The Tomasz Stanko Quartet walked onto the stage Wednesday night with characteristic poise and quiet intensity. This was perhaps the biggest stop on their 12-city American tour—Poland’s greatest jazz group playing to a crowd of eager countrymen in the most Polish of U.S. cities. The Quartet’s appearance at the HotHouse a year and a half ago was a riveting night of powerful yet sparse music. The jam-packed club would erupt in joy after each solo, and at the end of the night, the audience showered the group with one of the most genuine and awestruck ovations I’ve ever seen. It was the kind of electric night that reaffirmed my faith in the vitality of jazz and the exuberance and class of the city.
Perhaps I should’ve realized that the follow-up to such a magical evening might be something of a disappointment. After all, that show benefited from a synergistic alchemy of artist and audience that is difficult to replicate. Yet as I walked up the steps of one of Chicago’s most elegant venues, I fully expected another knockout. An hour and a half later, I walked down those same steps, appreciating an engaging show that impressed but didn’t dazzle.
What happened? The Quartet, as tight a group as you’ll find in jazz, played with vigor and depth, driven by the sonorous grooves of bassist Slawomir Kukiewicz, the pedal-point eruptions of pianist Marcin Wasilewski, and the clipped volleys of drummer Michal Miskiewicz. When they’re on, this rhythm section creates tremendous tension as dense harmonies sway in a thick, unified pulse. Stanko’s trumpet serves as both an accompaniment and a foil to the tension. He plays sparsely, listening to the knotty rapport of his young trio, but when he enters, the music fully blooms. The Quartet has mastered the ability to turn tension into motion. The music is never static, and on the group’s best numbers, it moves with a beauty and purpose that is a rare gift. Much of this music is sparse, but these guys never noodle around. Precision is their most noticeably brilliant trait.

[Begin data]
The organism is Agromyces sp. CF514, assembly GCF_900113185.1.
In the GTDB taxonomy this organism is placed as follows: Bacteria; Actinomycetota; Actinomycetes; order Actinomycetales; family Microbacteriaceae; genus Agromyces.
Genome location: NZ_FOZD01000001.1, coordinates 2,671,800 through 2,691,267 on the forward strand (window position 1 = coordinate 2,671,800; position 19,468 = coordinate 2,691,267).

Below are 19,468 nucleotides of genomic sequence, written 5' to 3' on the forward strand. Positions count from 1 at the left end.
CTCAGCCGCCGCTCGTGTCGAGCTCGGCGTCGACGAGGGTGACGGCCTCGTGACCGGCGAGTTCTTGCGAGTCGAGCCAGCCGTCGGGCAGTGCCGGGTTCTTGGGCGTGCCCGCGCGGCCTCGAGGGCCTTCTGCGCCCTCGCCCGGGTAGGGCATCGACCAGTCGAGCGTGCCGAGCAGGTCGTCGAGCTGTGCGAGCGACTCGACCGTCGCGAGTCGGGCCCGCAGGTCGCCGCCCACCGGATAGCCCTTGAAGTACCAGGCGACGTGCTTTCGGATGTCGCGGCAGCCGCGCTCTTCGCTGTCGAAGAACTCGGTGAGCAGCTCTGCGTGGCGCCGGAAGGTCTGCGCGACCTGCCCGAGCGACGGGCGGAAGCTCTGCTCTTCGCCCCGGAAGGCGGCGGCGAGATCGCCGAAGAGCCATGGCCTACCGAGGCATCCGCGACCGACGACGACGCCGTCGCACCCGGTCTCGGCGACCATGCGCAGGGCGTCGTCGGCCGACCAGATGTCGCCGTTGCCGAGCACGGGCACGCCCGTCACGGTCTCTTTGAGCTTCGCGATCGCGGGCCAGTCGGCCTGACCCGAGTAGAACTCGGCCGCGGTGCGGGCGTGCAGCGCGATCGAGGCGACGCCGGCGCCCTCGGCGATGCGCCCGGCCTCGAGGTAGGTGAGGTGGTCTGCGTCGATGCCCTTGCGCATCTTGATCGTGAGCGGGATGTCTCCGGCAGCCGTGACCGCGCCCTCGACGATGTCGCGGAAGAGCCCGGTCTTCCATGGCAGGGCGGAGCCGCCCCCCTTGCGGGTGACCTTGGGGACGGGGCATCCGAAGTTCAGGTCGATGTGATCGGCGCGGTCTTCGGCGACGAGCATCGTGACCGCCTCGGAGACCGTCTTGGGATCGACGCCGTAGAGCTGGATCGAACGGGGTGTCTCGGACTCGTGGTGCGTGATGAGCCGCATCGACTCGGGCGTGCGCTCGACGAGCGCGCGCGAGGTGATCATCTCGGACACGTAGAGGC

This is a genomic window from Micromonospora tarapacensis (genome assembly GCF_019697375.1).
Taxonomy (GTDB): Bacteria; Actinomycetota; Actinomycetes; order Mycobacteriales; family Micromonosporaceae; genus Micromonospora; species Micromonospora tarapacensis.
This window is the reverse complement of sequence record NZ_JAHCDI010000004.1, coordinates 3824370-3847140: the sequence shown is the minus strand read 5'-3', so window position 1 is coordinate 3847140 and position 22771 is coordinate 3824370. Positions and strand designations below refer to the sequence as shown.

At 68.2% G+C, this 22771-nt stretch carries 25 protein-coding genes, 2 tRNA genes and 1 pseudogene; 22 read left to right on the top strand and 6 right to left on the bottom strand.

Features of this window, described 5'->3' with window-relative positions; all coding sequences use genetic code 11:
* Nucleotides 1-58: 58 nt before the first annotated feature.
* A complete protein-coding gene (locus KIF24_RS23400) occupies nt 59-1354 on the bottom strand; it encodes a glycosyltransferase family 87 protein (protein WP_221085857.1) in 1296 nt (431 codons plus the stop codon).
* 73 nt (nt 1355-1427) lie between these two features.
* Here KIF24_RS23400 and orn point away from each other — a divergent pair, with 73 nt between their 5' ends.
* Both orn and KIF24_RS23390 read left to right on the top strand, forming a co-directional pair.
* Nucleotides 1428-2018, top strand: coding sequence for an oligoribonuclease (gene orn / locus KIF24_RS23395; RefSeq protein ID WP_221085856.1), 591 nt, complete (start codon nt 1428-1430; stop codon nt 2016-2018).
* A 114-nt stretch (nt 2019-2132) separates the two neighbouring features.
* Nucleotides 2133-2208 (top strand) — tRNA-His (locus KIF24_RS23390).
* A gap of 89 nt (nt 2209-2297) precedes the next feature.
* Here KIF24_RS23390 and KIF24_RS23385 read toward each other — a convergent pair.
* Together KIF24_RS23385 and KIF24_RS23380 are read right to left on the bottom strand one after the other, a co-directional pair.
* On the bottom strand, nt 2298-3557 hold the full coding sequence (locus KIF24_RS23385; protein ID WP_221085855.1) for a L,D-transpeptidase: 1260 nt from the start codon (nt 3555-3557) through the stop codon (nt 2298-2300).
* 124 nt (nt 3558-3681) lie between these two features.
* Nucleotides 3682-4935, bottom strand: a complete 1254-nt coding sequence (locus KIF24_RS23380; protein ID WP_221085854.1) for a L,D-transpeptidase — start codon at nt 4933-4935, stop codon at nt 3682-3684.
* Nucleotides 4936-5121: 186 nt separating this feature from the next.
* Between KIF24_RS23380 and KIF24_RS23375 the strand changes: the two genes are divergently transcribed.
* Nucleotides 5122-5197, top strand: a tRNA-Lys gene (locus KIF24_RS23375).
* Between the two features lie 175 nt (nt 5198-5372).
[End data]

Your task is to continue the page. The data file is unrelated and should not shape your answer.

While the Quartet’s musicianship is consistently brilliant, its music occasionally becomes so sparse that it loses its dynamic energy. This wasn’t the case on many of the pieces, with Wasilewski crashing down on McCoy Tyner-esque chords and Stanko blasting into high trumpet registers of which his hero Miles Davis could only dream. Yet Stanko has acknowledged a trend toward sparseness, and there comes a point at which less may just be less. I don’t think the Quartet has reached this yet—the sparseness allows for a kind of freedom and interplay that would be impossible in a busier arrangement—but at times, it gets close to that critical point.
Sparseness occasionally diminished the vigor of the music, but this was only a small part of my disappointment. Sound engineering, a facet of music that should ideally go unnoticed, constituted a serious distraction for the first thirty minutes of the set. When I walked into the main room at the HotHouse, the Quartet was still performing its sound check. It’s rare to have a sound check so close to starting time, and whatever took place was clearly a rush job.
Throughout the set, Wasilewski and Stanko motioned to the sound engineer to adjust the volume of the trumpet and the drums. The piano also sounded off, clanging loudly in the higher registers. This would’ve been a minor impediment to the audience but for the fact that it was clearly a big distraction for the musicians. Wasilewski especially looked annoyed, pushing his monitor speaker far away from him. This unfortunate technical problem gave what should’ve been a grand concert the air of a dress rehearsal.
The 7 p.m. start time, designed so that the club could sell out two full sets, also dampened the atmosphere. The Quartet’s music is full of a nocturnal energy that Stanko says was inspired as much by film noir as by any jazz predecessor. It was simply too early for the audience to embrace the music’s dark, brooding soul.
While these technical factors detracted from the aura, the Quartet deserves praise as an exemplar of a unique brand of atmospheric jazz. Their smoldering sound, flickering every so often into full flames, owes debts to Miles Davis and Krzysztof Komeda—the renowned film composer who scored Roman Polanski’s early work—but is as original as any on the scene today. The Tomasz Stanko Quartet shows how music can be fresh without being radical, how precision and silence can be as creative as chaos and innovation. Theirs is a quiet revolution, birthing a new music within the constraints and traditions of the old.